The writing, though kept to the simple diction required of early reading, introduces a lot of vocabulary in a way that isn't condescending. The structure of the book is also a lot more complex then I'd expect in a novel for middle readers. I'd be interested in reading something else by this author for sure. ( )
  ManWithAnAgenda | Feb 18, 2019 |
This is a melancholy little ghost story that never pulls its punches.

I'd gotten this as a gift around the time it originally came out. I will always be grateful for this, because it's not a book I would have sought out for myself. The friend who gave it to me died young - which added a poignant element to seeking it out all these years later. Rereading it as an adult was an absolute pleasure. I think that a few elements in some recurring dreams (creepy ones) probably had their start in this book. Relatively slow burn. Opportunities for interpretation. ( )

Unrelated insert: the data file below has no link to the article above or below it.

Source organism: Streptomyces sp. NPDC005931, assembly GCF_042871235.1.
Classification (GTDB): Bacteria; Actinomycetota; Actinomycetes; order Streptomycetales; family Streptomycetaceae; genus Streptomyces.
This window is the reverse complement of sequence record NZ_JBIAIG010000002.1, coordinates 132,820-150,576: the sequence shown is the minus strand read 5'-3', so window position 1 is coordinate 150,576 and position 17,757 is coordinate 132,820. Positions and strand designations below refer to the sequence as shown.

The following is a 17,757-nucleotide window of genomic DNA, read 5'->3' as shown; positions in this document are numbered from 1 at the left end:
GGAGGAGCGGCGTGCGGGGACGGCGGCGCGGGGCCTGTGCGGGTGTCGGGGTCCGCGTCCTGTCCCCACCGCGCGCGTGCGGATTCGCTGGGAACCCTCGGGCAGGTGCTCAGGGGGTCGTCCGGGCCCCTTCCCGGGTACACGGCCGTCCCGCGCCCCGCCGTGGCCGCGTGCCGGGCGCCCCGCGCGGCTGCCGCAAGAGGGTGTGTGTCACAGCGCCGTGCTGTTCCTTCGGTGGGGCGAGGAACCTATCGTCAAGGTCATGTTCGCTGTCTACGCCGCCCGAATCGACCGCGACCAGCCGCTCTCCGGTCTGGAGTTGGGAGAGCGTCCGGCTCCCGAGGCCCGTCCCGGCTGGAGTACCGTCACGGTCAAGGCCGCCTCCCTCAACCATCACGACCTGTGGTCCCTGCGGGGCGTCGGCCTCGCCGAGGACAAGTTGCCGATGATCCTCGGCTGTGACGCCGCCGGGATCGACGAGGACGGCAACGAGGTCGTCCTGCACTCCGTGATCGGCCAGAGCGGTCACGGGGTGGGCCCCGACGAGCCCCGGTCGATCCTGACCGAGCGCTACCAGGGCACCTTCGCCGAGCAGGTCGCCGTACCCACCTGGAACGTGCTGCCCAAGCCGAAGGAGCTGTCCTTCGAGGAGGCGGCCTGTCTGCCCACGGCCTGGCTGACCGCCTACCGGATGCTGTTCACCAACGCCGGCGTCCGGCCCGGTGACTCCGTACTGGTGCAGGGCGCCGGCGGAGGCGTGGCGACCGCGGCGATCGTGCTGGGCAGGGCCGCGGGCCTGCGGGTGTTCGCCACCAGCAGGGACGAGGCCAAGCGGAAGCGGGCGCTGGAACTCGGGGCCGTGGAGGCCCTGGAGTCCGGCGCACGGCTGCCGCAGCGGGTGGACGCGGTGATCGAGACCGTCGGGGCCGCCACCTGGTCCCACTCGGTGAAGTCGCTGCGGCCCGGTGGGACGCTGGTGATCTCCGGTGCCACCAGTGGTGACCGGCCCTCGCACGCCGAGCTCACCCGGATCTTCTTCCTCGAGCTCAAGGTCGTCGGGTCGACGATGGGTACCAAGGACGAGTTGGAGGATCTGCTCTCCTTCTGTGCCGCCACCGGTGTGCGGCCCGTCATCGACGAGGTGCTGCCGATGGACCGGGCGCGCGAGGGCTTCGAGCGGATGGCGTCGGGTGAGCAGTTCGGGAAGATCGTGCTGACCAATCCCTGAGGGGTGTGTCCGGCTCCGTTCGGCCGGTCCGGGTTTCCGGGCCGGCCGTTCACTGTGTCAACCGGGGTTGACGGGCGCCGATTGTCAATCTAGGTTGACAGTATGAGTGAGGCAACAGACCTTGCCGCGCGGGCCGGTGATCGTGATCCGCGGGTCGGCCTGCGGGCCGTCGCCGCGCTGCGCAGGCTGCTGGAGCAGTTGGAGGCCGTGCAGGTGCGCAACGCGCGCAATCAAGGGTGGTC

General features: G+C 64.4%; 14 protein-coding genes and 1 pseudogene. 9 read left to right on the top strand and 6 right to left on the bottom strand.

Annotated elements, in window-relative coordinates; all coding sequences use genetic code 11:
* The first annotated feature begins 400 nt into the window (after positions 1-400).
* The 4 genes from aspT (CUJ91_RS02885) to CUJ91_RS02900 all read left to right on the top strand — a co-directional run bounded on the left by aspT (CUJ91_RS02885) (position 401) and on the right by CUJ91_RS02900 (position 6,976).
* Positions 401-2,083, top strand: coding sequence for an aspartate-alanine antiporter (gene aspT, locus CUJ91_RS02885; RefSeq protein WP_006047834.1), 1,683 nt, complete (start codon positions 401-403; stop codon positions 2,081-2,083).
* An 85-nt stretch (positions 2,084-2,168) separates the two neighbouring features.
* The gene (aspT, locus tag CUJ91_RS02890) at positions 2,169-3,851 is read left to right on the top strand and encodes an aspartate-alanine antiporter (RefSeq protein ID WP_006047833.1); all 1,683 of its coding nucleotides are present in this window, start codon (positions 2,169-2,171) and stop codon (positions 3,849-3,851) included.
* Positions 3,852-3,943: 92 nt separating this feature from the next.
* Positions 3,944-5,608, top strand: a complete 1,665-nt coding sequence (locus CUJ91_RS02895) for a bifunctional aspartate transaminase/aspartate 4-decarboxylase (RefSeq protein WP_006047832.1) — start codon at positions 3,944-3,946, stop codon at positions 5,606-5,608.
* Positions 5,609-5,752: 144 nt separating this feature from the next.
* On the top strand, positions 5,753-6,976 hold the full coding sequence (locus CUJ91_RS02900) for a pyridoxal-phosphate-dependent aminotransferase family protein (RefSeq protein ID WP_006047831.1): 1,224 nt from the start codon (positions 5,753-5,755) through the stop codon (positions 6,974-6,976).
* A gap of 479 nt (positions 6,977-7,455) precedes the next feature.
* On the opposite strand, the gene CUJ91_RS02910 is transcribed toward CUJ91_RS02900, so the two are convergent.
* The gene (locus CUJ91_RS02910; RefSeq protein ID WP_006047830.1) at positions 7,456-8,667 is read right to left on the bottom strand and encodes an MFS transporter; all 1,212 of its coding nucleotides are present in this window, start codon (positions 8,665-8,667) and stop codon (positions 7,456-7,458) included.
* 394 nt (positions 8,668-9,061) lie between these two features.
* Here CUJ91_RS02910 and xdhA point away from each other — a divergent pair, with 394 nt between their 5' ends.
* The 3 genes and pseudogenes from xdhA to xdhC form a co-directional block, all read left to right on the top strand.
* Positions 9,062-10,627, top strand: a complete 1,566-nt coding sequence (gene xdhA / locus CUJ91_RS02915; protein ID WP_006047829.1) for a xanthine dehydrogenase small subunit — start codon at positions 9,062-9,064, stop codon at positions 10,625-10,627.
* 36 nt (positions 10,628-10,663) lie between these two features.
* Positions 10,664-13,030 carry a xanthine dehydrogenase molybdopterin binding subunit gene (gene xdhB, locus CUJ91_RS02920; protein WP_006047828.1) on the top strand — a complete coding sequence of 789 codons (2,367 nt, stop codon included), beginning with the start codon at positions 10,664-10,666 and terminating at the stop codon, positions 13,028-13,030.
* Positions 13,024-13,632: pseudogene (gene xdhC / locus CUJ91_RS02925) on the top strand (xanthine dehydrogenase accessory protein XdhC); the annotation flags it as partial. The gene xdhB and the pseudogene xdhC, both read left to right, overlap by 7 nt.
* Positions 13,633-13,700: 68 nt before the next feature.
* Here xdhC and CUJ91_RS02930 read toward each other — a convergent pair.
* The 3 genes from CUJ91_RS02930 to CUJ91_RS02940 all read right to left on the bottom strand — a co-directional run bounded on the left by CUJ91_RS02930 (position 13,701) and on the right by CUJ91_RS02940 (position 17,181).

Ron18 | Feb 17, 2019 |
Mostrando 1-5 de 25 (seguinte | mostrar todos)
sem críticas | adicionar uma crítica

Pertence à Série da Editora

Tem de autenticar-se para poder editar dados do Conhecimento Comum.
Para mais ajuda veja a página de ajuda do Conhecimento Comum.
Título canónico
Informação do Conhecimento Comum em inglês. Edite para a localizar na sua língua.
Título original
Títulos alternativos
Data da publicação original
Pessoas/Personagens
Informação do Conhecimento Comum em inglês. Edite para a localizar na sua língua.
Locais importantes
Acontecimentos importantes
Filmes relacionados
Epígrafe
Dedicatória
Informação do Conhecimento Comum em inglês. Edite para a localizar na sua língua.
for Michael and Timothy
Carol Bloom
Primeiras palavras